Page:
Democratic presidential candidate Pete Buttigieg speaks often of his religion—but he tailors it to fit his politics, and it focuses on works over faith
A few years ago, Bill Moyers, a one-time Southern Baptist seminarian who converted to the more journalistically correct canons of liberal theology, began to publicize his spiritual quest by means of PBS documentaries.
His 10-hour series of interviews with Joseph Campbell, literary psychoanalyst, helped popularize the notion that religion, history, and psychological growth are different manifestations of myth. Mr. Campbell's neo-pagan mythological revival has had a particularly strong impact among certain influential writers, directors, and producers in the filmmaking community. Joseph Campbell died a few years ago, and I wonder if Mr. Moyers has been looking for someone to replace him. With his predictable sensitivity to the prevailing winds of intellectual fashion, Mr. Moyers has a new guru who preaches another gospel of inclusive religiosity.
His new series, The Wisdom of Faith, features Huston Smith, professor of religion and philosophy, currently teaching at the University of California, Berkeley. Mr. Moyers and Professor Smith propose to expose and explore within five hours the essence of the world's "religious traditions."
Each episode opens with Mr. Smith's quote, "If we take the world's enduring religions at their best, we discover the distilled wisdom of the human race," but this is not an objective overview of religious traditions. Mr. Smith likes to say that he has studied religion "from the inside." While outlining the various belief systems, he sprinkles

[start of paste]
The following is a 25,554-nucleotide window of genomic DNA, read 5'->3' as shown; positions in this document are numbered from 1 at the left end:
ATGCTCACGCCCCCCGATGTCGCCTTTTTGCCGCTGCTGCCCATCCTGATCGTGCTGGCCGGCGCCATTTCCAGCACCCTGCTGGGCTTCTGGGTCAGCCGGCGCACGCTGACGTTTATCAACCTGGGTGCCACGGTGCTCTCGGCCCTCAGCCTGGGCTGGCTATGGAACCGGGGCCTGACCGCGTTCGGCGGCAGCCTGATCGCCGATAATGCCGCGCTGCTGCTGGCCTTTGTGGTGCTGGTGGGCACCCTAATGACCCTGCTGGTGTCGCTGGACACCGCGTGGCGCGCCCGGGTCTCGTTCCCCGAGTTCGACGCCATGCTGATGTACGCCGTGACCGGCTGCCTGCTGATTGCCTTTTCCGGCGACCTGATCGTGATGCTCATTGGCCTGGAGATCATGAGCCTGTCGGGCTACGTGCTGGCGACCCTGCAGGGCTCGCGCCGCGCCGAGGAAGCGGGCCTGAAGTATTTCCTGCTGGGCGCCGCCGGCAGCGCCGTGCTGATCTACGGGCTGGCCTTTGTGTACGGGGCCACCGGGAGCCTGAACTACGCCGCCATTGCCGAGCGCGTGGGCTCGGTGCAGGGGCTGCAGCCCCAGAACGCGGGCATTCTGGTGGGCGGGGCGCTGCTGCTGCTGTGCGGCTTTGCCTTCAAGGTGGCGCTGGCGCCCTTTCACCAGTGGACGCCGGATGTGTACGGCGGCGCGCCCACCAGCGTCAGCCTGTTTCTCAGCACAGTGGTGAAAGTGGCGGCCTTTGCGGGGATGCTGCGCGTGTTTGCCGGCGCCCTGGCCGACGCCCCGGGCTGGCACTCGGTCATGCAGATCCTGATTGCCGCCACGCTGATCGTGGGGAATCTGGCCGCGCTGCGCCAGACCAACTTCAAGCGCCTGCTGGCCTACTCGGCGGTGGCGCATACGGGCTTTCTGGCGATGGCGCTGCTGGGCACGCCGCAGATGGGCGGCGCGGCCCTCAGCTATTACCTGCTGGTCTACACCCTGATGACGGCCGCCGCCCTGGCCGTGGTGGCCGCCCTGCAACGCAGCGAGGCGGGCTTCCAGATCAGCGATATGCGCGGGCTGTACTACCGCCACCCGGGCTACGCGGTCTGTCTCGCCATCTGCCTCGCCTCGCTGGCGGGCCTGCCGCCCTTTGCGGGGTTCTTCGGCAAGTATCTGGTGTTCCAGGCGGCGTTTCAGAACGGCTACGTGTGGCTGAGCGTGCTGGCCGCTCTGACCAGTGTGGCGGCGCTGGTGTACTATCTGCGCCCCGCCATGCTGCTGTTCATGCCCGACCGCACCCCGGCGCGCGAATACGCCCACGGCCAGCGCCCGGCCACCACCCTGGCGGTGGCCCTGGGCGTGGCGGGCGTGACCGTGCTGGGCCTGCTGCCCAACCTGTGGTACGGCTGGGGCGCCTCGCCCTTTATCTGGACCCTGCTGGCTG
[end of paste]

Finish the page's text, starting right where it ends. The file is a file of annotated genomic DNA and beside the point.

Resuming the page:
in amusing anecdotes concerning one ritual or another that he tried out as he was auditioning each religion in its native form, even demonstrating for viewers the lotus position and teaching Mr. Moyers how to meditate.
The discussions that follow are packed with metaphysics. Mr. Smith rightly labels himself "a seeker," and he seems content to stay that way. He talks around and around seven major world religions without taking any one seriously enough either to commit to its teachings or to consider its exclusive truth claims. Instead, he blithely explains that his goal in life has been to explore the religious experience without lingering in "the dark shadows" of any one religion in particular. He tries "to let the best shine through." From a smorgasbord of rituals, he has chosen personal favorites from Hinduism, Buddhism, Confucianism, Taoism, Christianity, Judaism, and Islam to devise a religion of his own.
Huston Smith is Bill Moyers's soulmate. They are both exploring the joys of Eastern mysticism, and they both offer words of admiration for the "semitic tradition" (Judaism and Islam). For all of their claims of inclusiveness, Christianity receives short shrift in their hands. For Mr. Moyers, Christianity is the epitome of cruelty and phoniness. For Mr. Smith, its only valuable message is its emphasis on love.
In the second hour of the series, in which the professor discusses Confucianism, Taoism, and Yoga, he reveals his background. He was born in 1919 in Soochow, China, to Methodist missionaries. His experience with Christianity was entirely within the Methodist denomination, including college and seminary. During his early university years, he became enamored of Hinduism and sought to combine it with Christianity. While teaching at Washington University in St. Louis, he was simultaneously listed as an associate minister at the Methodist church and President of the Vendanta Society, where Hindu Swami Satprakashananda tutored him in Eastern mysticism.